Despite being exhausted from the savagery above, the descent was excellent. Skiing always feels so effortless, regardless of any difficulties that came before. Just lefts and rights, flowing into the landscape. As defeated as we felt, the line from the cave down is as classic as any other Rockies couloir. Nobody wants the consolation prize, but this one happened to be excellent.

It took less than a week before we came back for round two. Our rack was pared down, we were faster, earlier and the forecast was better. We rallied back to the base, where it became immediately obvious what would happen to us if we went up there.

My late friend and ski partner Trevor Sexsmith said sometimes that the fun ended when he turned from a bold, confident skier into a mere foolish man, trying not to die. Well, it was clear that up on the line Joel and I would be foolish men trying not to die. Heavy winds aloft were blowing curtains of spindrift across the face. If we thought it had been bad on our first attempt, it would be infinitely worse now.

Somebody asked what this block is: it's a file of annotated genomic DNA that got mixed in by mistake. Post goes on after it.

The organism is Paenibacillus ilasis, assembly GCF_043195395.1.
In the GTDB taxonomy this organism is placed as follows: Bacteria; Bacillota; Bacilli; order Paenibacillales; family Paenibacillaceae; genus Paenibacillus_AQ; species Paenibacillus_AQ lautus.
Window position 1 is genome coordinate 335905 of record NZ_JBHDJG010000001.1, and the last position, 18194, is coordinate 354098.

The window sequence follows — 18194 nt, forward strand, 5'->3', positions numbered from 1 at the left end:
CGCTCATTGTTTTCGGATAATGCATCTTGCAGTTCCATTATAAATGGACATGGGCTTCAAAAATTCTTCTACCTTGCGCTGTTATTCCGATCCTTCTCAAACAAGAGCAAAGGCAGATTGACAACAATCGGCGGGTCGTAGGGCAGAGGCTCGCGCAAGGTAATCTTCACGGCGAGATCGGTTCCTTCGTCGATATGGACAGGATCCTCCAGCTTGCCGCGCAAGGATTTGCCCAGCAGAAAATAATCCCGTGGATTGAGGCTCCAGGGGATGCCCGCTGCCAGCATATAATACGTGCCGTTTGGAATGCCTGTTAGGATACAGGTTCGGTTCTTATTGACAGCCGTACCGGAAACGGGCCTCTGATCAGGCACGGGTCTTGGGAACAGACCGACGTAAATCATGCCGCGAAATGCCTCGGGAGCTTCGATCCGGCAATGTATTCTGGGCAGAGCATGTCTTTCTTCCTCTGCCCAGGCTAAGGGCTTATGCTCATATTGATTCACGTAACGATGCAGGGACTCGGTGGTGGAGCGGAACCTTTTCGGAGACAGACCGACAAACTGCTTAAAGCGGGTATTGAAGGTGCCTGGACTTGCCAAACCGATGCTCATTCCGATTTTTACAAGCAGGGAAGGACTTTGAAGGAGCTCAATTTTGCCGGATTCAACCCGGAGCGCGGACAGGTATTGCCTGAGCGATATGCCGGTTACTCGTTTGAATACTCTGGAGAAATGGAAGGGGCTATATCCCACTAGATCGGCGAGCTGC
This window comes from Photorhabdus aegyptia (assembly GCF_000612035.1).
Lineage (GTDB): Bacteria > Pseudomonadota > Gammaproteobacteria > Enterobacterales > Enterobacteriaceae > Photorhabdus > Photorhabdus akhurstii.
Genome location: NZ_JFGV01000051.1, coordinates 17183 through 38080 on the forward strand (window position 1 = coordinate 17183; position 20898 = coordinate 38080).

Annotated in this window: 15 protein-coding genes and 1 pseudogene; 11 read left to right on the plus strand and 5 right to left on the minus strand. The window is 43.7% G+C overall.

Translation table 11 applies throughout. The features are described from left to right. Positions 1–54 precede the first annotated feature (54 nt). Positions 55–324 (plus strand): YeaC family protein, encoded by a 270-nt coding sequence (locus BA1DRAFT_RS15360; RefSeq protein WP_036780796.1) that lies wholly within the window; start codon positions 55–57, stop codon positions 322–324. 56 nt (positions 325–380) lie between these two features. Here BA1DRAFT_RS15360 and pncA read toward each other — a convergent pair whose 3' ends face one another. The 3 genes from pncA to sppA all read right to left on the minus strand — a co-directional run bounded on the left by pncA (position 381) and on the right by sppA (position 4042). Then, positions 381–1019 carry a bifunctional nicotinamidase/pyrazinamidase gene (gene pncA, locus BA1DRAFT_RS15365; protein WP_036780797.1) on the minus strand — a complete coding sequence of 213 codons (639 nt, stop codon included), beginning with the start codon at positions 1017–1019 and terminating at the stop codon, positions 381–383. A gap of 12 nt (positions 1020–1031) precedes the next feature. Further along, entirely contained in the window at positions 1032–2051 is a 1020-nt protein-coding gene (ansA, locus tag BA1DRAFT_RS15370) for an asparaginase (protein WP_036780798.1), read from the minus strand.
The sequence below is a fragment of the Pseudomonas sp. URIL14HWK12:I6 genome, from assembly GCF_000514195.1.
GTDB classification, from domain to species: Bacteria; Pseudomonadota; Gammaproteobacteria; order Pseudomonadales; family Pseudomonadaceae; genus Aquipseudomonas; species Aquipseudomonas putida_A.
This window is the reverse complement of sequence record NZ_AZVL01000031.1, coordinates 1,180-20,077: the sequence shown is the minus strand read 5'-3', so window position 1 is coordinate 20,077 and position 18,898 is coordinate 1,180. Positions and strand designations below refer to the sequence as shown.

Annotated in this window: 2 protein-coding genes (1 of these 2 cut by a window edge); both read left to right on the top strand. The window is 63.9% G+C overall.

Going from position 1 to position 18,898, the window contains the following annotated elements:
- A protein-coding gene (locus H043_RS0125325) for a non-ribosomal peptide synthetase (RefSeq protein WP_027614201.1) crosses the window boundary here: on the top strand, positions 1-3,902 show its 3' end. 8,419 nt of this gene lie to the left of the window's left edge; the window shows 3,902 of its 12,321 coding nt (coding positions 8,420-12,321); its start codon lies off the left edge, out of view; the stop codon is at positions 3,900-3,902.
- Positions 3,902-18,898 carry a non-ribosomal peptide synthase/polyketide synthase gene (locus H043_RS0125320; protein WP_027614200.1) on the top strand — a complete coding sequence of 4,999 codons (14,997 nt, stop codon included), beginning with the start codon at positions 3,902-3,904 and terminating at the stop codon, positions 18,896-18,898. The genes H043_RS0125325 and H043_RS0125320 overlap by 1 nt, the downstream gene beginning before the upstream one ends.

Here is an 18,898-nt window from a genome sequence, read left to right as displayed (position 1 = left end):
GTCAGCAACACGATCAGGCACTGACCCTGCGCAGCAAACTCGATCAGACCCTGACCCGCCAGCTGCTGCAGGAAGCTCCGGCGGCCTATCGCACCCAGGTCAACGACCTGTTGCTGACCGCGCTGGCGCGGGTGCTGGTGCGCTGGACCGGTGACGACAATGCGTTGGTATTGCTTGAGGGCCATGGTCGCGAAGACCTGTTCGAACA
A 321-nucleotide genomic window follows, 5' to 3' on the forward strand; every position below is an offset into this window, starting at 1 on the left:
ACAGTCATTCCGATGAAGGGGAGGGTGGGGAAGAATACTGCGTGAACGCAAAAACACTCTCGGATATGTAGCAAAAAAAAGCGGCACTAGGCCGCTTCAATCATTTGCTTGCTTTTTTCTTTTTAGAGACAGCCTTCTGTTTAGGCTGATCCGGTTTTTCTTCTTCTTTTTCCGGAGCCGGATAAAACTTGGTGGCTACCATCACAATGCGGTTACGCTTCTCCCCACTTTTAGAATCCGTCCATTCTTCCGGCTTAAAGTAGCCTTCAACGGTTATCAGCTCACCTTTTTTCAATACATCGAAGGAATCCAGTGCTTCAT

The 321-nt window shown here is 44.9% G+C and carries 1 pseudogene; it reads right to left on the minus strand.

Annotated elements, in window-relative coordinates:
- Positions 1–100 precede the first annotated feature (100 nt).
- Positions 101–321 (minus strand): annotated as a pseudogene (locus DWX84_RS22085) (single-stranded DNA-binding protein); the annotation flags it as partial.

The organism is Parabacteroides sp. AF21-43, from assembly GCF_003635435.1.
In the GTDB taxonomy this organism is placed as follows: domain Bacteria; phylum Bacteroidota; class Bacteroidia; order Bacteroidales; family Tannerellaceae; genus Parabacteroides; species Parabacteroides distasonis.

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Nope.

We ate breakfast, turned tail and left the hanging valley for the season. There would be no more windows before an exceptionally warm spring thrashed the lower couloir. After 11 years, Walsh and Brazeau’s testpiece would hold up for at least one more. Our attention turned to other objectives. Popes Peak will stick in our minds for another year – all the more vividly now for how close we came. Maybe we’ll climb a few preparatory pitches of ice next season. No doubt we will be back, stronger, smarter, fitter and more prepared.

So it goes. If it were easy, we addicts would have given it up long ago.